Benefits of corporate strategic planning
Does strategic planning improve corporate performance?
By Simply Strategic Planning
The ultimate benefit of strategic planning would be that it contributes, in some measurable way, to improving overall organizational performance.
However, there is little agreement on the extent of any such contribution.
Some research looks at the relationship between strategic planning and organizational performance. Measurement and conceptual difficulties make this a challenging endeavor. For example, varying approaches to selecting indicators of corporate performance make comparison over time and across enterprises and industries difficult.
Such problems obstruct replication of work which might improve our understanding of any possible relationship between organizational performance and strategic planning and management.
In addition to difficulties over defining and measuring corporate performance, the studies do not even agree on what ‘strategic planning’ means. Strategic planning may variously be confused with operational planning, business planning and budgeting. Some people define strategic planning on the time span of the decisions. For example, they may define a plan with more than a one-year planning horizon as strategic, while any plan of less than one year they see as ‘operational’.
A definition of corporate strategic planning
Here I define strategic planning as follows –
Strategic planning is a systematic, formally documented process for deciding the handful of key decisions that an organization, viewed as a corporate whole, must get right in order to thrive over the next few years.
Decisions that we can call strategic decisions are those likely to affect organizational performance for some years. So trying to find a link between strategic planning and performance over periods of say less than three to five years is unlikely to be helpful.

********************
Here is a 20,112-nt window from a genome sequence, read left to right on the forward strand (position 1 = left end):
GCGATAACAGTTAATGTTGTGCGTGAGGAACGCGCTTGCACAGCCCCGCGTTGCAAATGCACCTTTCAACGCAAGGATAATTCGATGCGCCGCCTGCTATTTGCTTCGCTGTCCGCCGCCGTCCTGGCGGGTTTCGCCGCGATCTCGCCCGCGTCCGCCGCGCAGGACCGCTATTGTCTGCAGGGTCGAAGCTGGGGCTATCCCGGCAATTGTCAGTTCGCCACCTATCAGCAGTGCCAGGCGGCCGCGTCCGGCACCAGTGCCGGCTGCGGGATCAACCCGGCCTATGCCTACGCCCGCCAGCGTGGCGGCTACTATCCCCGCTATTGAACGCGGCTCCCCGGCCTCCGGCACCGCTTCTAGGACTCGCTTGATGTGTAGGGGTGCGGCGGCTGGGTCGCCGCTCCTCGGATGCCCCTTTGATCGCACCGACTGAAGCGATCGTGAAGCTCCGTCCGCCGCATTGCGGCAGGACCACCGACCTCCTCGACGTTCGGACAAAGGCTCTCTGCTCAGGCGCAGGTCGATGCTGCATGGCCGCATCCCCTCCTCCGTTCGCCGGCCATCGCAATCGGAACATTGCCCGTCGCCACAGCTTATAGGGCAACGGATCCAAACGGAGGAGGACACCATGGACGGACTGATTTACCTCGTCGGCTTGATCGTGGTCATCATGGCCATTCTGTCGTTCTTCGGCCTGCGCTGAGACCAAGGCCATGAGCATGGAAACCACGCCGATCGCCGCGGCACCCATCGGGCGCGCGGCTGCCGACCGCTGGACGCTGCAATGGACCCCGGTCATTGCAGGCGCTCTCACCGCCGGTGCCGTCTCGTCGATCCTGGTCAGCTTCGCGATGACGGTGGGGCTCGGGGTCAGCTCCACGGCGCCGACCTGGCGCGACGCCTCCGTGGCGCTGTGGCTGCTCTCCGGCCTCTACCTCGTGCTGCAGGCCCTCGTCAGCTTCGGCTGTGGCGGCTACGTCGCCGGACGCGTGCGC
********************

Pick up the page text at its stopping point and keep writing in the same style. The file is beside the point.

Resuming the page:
The contribution of strategic planning to organizational performance
A few early studies suggested a direct positive relationship between formal corporate strategic planning, and improved organizational outcomes. Some others were inconclusive, and a few seemed to suggest a negative relationship.
On balance however, it appears that at least the formal planning process surfaces relevant issues, and strategic options, that would not otherwise be considered, and this may be one of the benefits of corporate strategic planning. Making sure that top managers are paying attention to the right things is a valuable outcome of the process.
Armstrong examined the details of the strategic planning process, the setting of firm level objectives, and strategy implementation. He concluded that, despite difficulties in making the comparisons, corporate strategic planning does benefit businesses in terms of increasing the probability of improved performance. The chances of improvement, even with partially carried out planning processes seem to run at about 80%, which is significantly higher than for many other management tools. Studies in some other sectors and for smaller businesses confirm these findings.
Picture by Sravn Financial Services